“Then it must be true.” She squeezed her face and shook her legs, disappointed. As she walked out of the room she muttered, “This world is coming to an end.”

Your brother untied the towel and slipped into his boxers. 


In the kitchen, you stand on tiptoes, stretch your hands to grab the sides of the pot, pull it down. You are rinsing dust off the cover when your mother walks in untying and retying the roll of her faded Mothers’ Union wrapper under her armpit. She sits on the low wooden kitchen stool, draws the basket containing okra fingers and various bunched vegetable leaves between her legs. You turn on the gas cooker, light a match. The fire hisses and fans into a small explosion that jerks your body away from the cooker. Your mother cusses at you, says, one day you will burn down people’s houses. She prays she won’t be present to witness the disaster. 

“Is this how you light your cooker in school?” she asks. “Abi you don’t use to cook?”

“Ahn-ahn na, Mummy,” you say, chuckling. Of course, you cook by yourself in school, you tell her. 

A lie.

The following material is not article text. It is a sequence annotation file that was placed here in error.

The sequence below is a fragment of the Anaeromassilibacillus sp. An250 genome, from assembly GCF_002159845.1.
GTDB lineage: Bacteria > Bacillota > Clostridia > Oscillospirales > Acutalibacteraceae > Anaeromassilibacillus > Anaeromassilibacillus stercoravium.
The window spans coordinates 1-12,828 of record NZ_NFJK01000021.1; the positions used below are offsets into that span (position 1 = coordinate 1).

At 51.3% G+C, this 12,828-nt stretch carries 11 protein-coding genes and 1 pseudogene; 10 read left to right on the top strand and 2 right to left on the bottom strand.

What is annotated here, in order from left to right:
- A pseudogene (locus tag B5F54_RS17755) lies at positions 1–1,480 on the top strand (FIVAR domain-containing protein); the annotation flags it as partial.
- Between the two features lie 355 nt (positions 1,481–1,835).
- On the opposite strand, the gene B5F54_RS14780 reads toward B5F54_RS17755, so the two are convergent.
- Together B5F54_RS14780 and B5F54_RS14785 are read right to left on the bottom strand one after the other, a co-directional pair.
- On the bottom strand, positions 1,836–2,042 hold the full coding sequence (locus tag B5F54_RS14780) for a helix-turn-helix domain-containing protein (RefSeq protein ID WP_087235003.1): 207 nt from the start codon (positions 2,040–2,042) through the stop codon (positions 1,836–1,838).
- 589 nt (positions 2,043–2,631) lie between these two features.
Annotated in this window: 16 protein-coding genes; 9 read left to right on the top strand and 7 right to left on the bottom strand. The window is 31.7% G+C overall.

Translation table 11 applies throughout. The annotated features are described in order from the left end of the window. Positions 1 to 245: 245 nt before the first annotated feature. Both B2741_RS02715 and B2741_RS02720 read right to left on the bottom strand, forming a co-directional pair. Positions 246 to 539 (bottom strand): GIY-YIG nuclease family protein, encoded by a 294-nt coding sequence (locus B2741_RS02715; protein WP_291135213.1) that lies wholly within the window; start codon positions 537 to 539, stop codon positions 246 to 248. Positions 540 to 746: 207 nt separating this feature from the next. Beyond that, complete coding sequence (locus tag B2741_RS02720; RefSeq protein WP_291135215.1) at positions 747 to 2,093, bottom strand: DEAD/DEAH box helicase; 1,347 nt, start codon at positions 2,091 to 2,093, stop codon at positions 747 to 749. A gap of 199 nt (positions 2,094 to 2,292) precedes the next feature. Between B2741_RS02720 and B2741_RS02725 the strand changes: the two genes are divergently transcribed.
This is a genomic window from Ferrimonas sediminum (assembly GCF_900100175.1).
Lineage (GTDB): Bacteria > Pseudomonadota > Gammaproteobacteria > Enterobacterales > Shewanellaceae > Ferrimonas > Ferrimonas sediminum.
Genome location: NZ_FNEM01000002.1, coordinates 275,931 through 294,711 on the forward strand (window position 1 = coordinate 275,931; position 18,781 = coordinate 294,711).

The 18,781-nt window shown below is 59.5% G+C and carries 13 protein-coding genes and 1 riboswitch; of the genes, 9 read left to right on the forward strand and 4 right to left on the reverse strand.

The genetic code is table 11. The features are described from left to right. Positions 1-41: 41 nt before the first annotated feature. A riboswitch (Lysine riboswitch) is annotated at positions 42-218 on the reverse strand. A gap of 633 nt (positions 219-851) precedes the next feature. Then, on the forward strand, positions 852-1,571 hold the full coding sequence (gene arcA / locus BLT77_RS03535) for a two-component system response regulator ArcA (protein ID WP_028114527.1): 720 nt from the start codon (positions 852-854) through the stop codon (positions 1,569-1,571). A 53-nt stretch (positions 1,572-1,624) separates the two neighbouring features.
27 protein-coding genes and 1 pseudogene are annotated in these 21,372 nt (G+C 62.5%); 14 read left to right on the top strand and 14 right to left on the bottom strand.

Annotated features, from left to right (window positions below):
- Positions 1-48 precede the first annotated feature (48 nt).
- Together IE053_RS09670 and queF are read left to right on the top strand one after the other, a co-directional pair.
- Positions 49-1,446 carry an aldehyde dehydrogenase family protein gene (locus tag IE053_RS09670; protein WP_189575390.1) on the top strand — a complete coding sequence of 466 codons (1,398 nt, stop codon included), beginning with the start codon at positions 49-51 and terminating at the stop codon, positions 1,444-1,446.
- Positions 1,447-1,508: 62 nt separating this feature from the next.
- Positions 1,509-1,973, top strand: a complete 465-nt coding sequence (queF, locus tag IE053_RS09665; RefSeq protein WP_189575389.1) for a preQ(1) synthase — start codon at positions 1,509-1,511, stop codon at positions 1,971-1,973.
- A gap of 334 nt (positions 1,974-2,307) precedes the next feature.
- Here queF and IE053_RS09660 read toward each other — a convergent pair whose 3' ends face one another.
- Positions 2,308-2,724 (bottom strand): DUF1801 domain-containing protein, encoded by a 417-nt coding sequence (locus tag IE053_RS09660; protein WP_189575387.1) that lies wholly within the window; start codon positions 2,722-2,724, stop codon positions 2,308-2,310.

E. cooks all the meals you both eat. Before him, your ex-roommate. He’d always tried to teach you but, in his words, with those perfectly shaped lips of his, “You are a constant mess!” And you blush each time E. calls you a mess. You are his mess, you tell him. He’d stopped trying after the night you added plenty of salt to the 350-naira eggs you both bought to make mai shai. “Lot’s wife would be proud,” he’d said, dumping the travesty in the kitchen sink. Then, on a second occasion, after he called to tell you that Doctor Angina had extended his class, which was between 2pm and 6pm, and that he was dying of devilish hunger, you told him not to worry, you were going to treat him to a special delicacy of porridge yam garnished with stockfish. He laughed over the phone, said you were joking. But you eagerly peeled the yam tuber, washed and cut it into round slices, then put them inside a pot half-filled with water. You set the pot on the cooker and, turning the ceiling fan to the highest, you unbuckled your jeans, hibernating into an unintentional slumber. It was the banging on the metal door that travelled into your dreamless sleep and pulled you back to life, into a room stuffed with smoke. When you opened the door, E. stood there with his fist raised, his face oiled with exhaustion, his white shirt and black trousers uniform rumpled.